Eating at night isn’t bad under the right circumstances. It’s mindless eating and eating junk food that are the troublemakers. If you find that you mindlessly snack late at night, then yes, curbing late night calories is important.

That said, here are four surprising night eating strategies that may help you lose weight and improve your performance in the gym:

1. Low Glycemic Dinner Tonight Can Help Control Your Blood Sugar Tomorrow

Starting your day off on the right foot doesn’t just start with getting a good night’s sleep. It actually starts beforehand– at dinner. A study published in the American Journal of Clinical Nutrition found that what you eat for dinner can affect how your body responds to what you eat for breakfast the next morning. The findings showed that people who ate a low glycemic dinner the night before were able to better regulate their blood sugar after breakfast the next morning. Optimizing blood sugar control is not only important for improving weight loss but also for your overall health.

For a dinner that will help you better control your blood sugar in the morning, try pairing a low glycemic carb like lentils, black beans, sweet potatoes or your favorite green vegetable with a lean protein, such as chicken breast, lean beef or salmon.

2. Not All Carbs Will Turn into Fat If You Eat Them Late at Night

Exercise is the one activity in your life that has the biggest effect on how your body processes and metabolizes food. When you exercise, your body changes what it does with the food you give it. These changes preferentially shuttle nutrients toward recovery, meaning that following exercise your muscles will absorb more carbohydrates. This occurs regardless of time of day. But still many people abstain from eating carbohydrates at night out of fear that those carbs will be stored as fat, even after they have exercised.

Not eating after a workout, especially a tough one, can put a damper in your post-workout recovery as well as your results. In the 45 minutes after a workout, one of your top nutritional priorities should be recovery from exercise as it helps get you and your muscles stronger and better. Don’t skip the carbohydrates after you exercise just because it is later in the day. Eat carbohydrates such as sweet potatoes and bananas to refuel your muscles’ energy stores so they are ready to go when you are ready to start training again.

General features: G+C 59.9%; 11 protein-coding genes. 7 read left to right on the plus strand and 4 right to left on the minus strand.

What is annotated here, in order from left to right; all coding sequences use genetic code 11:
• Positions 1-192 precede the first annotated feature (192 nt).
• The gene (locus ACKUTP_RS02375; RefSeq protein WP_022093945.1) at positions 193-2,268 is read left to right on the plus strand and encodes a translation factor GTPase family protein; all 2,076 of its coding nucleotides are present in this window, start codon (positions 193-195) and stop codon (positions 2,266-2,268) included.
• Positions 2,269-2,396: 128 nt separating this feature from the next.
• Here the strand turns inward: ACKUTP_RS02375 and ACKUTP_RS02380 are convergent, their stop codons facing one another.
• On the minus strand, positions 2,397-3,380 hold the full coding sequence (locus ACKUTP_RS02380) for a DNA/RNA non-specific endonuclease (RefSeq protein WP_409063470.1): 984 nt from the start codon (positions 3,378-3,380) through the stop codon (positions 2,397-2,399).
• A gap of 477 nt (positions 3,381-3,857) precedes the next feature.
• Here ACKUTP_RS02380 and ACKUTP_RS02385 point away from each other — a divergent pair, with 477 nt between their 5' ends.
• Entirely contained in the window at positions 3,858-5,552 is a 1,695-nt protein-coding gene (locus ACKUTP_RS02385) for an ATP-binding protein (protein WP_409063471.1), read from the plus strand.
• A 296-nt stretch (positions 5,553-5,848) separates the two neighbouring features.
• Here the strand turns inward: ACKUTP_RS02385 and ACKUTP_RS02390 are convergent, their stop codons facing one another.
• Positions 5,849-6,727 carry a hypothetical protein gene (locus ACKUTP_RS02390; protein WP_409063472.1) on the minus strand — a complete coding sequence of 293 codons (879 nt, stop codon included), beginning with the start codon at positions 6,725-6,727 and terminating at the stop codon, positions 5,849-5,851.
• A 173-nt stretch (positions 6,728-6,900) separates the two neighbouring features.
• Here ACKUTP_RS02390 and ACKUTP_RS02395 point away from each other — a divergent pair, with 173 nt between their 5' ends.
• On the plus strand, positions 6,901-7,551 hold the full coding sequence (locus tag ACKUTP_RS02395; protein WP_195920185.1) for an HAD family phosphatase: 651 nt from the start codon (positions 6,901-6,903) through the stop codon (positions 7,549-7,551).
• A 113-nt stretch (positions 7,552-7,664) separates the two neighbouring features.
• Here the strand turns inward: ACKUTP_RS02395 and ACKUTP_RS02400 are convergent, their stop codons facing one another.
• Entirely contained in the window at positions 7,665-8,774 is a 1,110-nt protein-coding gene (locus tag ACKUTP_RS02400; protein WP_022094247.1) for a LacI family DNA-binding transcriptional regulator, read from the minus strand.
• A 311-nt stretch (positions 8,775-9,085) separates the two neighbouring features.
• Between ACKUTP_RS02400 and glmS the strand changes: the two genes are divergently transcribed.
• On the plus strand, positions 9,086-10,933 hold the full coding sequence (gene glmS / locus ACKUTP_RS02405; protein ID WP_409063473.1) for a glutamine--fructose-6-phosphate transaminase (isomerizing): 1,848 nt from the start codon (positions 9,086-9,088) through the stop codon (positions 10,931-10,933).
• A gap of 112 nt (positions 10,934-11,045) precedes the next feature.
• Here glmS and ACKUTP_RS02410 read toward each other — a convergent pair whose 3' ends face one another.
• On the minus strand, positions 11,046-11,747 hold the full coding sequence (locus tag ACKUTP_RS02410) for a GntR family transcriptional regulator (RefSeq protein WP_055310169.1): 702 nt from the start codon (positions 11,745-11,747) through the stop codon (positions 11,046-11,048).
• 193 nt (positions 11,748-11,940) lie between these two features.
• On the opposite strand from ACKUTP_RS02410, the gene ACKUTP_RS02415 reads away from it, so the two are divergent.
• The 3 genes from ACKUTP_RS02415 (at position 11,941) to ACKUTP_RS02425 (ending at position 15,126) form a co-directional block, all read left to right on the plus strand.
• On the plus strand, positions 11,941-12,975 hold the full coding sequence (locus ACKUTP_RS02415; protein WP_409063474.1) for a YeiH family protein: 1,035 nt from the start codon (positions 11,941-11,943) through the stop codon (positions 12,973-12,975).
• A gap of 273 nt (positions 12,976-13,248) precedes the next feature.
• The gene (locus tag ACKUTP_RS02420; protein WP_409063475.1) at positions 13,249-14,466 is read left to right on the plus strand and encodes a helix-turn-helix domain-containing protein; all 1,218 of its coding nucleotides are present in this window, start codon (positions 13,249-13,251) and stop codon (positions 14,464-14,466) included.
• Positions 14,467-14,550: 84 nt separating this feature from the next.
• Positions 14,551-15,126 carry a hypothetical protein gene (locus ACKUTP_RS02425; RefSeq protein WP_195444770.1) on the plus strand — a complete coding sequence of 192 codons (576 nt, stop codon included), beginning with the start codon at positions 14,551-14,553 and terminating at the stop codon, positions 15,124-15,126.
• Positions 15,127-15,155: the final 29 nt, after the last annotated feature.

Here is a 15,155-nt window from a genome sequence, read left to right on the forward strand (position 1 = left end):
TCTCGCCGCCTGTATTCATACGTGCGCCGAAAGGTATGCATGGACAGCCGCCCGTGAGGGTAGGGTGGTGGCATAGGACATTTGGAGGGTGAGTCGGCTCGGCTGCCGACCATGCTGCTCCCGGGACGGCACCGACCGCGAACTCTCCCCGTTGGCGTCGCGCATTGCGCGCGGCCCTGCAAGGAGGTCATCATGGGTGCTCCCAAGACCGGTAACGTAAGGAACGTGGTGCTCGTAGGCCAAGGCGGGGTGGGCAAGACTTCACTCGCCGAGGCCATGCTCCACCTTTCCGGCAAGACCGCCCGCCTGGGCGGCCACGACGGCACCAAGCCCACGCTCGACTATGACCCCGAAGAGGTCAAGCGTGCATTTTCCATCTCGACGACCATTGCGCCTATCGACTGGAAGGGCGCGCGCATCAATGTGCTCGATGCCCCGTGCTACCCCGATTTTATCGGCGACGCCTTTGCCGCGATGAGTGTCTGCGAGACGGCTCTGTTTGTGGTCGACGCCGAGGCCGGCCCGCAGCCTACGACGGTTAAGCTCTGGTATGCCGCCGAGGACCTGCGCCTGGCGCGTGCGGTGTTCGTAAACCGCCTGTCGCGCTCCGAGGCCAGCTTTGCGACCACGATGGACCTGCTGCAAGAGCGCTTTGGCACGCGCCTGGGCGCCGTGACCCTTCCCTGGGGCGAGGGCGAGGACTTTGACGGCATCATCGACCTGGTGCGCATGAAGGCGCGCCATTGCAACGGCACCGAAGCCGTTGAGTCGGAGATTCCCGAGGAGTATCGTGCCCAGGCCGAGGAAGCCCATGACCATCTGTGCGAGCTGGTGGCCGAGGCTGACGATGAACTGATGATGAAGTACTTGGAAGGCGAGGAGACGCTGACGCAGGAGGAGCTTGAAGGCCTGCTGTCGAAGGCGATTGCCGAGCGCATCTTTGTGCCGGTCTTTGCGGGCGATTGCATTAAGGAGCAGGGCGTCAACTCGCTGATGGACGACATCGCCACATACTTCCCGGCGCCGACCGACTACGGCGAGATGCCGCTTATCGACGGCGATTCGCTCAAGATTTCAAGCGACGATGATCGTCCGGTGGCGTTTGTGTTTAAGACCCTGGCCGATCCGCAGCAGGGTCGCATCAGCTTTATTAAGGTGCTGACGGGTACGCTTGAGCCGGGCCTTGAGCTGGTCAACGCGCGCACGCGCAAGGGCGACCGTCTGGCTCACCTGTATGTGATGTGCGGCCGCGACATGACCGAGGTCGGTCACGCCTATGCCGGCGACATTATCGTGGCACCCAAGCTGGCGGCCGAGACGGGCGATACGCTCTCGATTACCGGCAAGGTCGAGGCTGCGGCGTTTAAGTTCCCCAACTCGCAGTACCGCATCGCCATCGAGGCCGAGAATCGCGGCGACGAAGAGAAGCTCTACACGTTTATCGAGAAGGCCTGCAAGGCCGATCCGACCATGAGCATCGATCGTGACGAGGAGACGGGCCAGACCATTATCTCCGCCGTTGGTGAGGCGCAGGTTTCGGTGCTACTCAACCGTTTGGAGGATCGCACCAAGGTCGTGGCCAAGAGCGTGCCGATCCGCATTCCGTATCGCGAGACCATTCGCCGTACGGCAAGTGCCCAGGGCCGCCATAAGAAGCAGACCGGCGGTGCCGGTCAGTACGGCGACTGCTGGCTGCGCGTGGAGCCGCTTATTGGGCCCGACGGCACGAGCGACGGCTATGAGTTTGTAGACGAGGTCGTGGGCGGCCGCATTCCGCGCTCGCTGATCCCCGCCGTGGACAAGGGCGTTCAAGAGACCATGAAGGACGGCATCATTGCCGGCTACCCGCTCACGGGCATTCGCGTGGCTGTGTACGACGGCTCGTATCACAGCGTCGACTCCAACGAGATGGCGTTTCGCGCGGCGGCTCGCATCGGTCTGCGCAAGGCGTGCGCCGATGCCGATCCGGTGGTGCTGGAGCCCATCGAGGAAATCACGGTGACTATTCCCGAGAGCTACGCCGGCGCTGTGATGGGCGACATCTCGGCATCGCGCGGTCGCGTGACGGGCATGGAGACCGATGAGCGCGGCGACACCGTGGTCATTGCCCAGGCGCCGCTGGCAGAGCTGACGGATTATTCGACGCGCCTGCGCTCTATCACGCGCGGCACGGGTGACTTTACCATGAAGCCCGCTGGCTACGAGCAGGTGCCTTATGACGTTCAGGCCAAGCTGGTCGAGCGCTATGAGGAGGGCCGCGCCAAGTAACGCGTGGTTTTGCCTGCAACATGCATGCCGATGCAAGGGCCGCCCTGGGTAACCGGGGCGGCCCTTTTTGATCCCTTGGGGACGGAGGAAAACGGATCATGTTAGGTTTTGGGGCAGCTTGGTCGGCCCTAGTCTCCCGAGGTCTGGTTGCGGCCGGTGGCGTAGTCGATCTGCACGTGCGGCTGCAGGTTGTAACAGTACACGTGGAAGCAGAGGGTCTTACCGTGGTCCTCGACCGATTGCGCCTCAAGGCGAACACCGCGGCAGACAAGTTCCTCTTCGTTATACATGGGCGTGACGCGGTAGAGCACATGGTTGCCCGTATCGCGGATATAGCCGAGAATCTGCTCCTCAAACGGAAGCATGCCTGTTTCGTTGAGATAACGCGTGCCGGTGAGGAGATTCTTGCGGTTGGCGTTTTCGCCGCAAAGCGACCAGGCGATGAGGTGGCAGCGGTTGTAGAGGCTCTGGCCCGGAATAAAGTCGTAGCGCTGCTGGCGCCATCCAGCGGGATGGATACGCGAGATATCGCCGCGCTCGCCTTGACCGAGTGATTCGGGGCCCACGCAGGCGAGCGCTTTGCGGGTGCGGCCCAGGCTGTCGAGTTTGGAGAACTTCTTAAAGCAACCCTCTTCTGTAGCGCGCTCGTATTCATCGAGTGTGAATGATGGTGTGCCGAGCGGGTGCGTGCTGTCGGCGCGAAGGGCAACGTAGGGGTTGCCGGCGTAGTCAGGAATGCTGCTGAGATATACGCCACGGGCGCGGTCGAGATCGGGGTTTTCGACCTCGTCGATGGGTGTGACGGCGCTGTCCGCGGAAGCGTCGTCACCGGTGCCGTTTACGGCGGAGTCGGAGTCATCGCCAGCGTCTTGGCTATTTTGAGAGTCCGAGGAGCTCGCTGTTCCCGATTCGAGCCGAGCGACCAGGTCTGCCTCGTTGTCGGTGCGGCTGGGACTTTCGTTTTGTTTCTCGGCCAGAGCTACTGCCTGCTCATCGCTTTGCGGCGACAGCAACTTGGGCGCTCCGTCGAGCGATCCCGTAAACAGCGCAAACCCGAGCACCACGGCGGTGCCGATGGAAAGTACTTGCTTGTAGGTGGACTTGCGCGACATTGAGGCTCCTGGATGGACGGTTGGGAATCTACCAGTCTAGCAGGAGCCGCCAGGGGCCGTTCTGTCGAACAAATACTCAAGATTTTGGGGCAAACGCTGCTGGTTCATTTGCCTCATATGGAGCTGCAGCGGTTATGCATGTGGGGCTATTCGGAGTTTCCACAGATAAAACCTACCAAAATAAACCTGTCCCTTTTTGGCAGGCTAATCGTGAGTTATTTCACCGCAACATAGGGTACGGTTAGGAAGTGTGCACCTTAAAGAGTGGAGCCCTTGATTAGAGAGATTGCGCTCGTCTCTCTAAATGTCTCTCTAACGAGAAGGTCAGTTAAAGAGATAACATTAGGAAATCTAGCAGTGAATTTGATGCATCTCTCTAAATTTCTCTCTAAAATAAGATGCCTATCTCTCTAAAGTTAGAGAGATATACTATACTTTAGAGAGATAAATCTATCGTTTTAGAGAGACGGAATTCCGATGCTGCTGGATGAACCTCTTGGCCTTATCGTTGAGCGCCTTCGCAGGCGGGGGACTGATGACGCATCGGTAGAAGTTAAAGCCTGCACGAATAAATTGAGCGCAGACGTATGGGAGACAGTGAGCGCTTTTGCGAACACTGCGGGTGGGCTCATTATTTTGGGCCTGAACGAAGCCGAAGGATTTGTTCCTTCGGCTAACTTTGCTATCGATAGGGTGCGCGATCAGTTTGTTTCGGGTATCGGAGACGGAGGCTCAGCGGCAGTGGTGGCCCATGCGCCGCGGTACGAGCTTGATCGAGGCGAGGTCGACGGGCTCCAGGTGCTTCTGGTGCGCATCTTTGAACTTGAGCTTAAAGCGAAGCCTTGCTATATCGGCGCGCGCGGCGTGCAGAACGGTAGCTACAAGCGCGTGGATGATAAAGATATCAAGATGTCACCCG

3. Eating Carbohydrates at Night Can Help Control Hunger

A recent study found that eating carbs at night may actually help you control your appetite throughout the day. In a 2011 study published in Obesity and Nutrition, Metabolism & Cardiovascular Diseases, researchers put a group of 63 obese female and male police officers on one of two diets. The first diet plan spread the officers’ carbohydrate intake evenly throughout the day, while the second diet plan concentrated the majority of the carbohydrates at dinnertime. The findings showed that the participants who ate most of their carbohydrates at dinnertime experienced hormonal changes that reduced hunger.

The ability to control hunger is a key strategy in long-term weight loss success. A previous long-term weight loss study published in The New England Journal of Medicine found that your body’s hunger sensors don’t adapt to you eating less over time. What’s more, the study found that hunger hormones remain elevated at least 18 months into dieting. So, as your daily calorie goal becomes lower when you are dieting, instead of separating a small amount of carbohydrates across several meals, it might benefit you to concentrate them during your evening meal.

4. Protein Before Bed Can Help You Build Muscle While You Sleep

A myth about eating before bed is that you don’t digest food while you are sleeping. This could not be farther from the truth. While you are asleep, your body doesn’t stop working – your heart is pumping blood, your lungs are passing air. Strategic eating before you go to bed can help optimize your muscle building efforts. Bodybuilders have long incorporated casein protein-rich meals, such as milk, cheese, yogurt and protein powder, before bed to help boost muscle building while you sleep. Research now supports this cult practice.

A 2012 study published in Medicine and Science in Sports and Exercise, found that protein consumed immediately before going to bed helps muscle growth, repair and maintenance during overnight recovery after working out. To accelerate recovery from your training sessions, eat a casein protein shake or bowl of Greek yogurt before you go so sleep at night.